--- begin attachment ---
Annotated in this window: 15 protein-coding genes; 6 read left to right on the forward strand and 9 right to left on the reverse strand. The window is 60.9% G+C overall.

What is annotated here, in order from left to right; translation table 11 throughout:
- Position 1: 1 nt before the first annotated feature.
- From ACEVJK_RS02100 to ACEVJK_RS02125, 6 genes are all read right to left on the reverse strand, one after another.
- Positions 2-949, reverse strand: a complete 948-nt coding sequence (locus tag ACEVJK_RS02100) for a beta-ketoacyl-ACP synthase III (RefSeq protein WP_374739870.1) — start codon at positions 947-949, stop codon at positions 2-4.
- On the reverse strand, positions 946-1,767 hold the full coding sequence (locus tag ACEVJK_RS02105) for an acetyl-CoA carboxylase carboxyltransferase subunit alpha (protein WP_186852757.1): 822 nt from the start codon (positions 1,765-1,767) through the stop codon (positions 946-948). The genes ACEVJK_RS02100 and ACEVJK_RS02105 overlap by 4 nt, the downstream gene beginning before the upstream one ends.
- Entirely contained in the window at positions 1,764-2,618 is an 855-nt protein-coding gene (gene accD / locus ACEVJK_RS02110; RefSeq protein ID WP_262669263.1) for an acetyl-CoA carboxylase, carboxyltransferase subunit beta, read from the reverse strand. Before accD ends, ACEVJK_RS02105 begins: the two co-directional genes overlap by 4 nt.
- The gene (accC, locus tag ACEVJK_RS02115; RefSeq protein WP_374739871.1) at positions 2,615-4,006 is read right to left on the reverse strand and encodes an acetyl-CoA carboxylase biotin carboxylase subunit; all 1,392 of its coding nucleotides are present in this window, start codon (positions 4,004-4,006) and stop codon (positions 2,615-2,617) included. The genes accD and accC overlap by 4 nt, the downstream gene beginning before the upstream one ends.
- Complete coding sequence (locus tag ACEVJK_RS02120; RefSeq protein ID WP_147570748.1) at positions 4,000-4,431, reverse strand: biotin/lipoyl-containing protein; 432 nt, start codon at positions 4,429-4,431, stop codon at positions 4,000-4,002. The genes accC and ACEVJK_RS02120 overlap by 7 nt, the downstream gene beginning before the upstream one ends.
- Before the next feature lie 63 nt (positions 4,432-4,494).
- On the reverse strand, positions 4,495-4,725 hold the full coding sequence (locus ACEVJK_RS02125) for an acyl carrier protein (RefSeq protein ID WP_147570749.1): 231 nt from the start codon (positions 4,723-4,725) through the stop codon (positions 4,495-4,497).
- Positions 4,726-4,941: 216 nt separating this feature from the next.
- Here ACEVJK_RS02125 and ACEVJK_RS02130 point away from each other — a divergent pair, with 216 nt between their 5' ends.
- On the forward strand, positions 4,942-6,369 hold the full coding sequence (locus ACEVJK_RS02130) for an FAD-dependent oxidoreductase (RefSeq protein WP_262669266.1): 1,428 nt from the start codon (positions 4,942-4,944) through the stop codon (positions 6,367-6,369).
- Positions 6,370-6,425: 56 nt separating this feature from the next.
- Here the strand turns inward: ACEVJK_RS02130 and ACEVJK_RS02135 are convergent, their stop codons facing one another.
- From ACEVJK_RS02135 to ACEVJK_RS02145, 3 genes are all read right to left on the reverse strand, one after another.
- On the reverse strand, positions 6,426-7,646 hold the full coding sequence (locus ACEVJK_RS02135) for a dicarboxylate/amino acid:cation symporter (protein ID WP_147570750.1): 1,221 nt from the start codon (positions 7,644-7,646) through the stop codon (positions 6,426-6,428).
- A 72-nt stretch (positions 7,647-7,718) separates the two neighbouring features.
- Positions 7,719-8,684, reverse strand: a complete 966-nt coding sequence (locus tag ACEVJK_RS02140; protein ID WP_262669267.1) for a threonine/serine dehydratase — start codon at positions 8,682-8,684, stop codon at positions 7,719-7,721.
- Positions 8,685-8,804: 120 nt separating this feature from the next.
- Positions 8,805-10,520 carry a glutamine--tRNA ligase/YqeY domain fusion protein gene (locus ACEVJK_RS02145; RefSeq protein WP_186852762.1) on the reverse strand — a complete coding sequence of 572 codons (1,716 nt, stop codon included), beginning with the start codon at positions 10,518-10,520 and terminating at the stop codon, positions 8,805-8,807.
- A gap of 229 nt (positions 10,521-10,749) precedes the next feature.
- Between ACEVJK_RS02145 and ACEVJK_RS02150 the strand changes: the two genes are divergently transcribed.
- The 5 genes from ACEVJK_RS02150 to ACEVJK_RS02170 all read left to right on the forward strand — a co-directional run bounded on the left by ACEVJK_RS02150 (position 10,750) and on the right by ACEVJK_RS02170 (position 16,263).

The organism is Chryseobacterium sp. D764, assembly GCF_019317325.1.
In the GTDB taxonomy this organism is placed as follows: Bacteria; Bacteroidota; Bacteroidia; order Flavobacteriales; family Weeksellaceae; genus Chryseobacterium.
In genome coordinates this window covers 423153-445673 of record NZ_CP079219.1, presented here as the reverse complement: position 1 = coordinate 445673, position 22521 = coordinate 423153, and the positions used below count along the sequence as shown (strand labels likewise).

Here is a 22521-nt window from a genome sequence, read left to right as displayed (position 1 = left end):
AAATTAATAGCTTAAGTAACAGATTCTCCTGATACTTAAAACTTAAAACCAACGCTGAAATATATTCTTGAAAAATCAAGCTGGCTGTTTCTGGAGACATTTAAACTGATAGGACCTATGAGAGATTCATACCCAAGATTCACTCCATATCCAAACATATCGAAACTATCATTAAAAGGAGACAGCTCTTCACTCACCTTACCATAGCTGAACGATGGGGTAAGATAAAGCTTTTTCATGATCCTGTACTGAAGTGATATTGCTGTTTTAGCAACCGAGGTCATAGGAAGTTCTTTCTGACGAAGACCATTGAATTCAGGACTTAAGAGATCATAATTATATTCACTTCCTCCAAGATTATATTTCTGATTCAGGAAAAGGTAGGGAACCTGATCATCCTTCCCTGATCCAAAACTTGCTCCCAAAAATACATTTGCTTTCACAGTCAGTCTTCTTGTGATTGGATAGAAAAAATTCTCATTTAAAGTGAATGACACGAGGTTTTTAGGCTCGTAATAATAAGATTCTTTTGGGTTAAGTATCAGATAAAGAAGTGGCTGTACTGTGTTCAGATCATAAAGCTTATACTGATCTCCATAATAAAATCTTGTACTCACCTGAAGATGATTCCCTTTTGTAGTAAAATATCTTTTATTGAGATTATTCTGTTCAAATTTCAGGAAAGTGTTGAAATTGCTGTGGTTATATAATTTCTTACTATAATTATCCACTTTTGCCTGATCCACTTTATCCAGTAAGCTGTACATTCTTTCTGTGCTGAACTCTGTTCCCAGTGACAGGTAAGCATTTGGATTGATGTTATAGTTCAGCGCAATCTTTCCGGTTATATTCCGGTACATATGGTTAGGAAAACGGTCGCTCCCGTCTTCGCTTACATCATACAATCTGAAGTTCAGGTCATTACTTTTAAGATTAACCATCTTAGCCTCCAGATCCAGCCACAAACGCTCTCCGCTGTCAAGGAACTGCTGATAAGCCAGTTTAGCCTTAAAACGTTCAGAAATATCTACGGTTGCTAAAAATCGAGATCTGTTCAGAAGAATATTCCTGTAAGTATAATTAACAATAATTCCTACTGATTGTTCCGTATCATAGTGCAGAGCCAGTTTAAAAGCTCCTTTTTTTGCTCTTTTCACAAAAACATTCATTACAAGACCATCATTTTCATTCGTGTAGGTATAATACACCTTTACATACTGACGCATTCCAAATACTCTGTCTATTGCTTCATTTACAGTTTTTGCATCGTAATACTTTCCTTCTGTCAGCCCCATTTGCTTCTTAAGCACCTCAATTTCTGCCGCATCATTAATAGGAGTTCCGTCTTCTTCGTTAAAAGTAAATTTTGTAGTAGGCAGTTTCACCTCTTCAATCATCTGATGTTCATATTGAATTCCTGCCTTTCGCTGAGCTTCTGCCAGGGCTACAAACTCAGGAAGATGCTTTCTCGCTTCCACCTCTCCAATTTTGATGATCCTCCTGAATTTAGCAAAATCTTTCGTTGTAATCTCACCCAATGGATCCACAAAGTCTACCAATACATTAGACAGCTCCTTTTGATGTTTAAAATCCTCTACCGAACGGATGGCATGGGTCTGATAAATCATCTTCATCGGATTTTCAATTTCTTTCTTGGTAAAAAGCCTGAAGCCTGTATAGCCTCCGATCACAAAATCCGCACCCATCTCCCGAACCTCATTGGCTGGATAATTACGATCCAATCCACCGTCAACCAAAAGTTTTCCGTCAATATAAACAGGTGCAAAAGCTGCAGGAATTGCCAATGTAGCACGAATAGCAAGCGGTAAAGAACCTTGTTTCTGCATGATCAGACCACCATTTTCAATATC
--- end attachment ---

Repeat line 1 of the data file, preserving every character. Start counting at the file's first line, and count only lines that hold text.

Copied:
Annotated in this window: 15 protein-coding genes; 6 read left to right on the forward strand and 9 right to left on the reverse strand. The window is 60.9% G+C overall.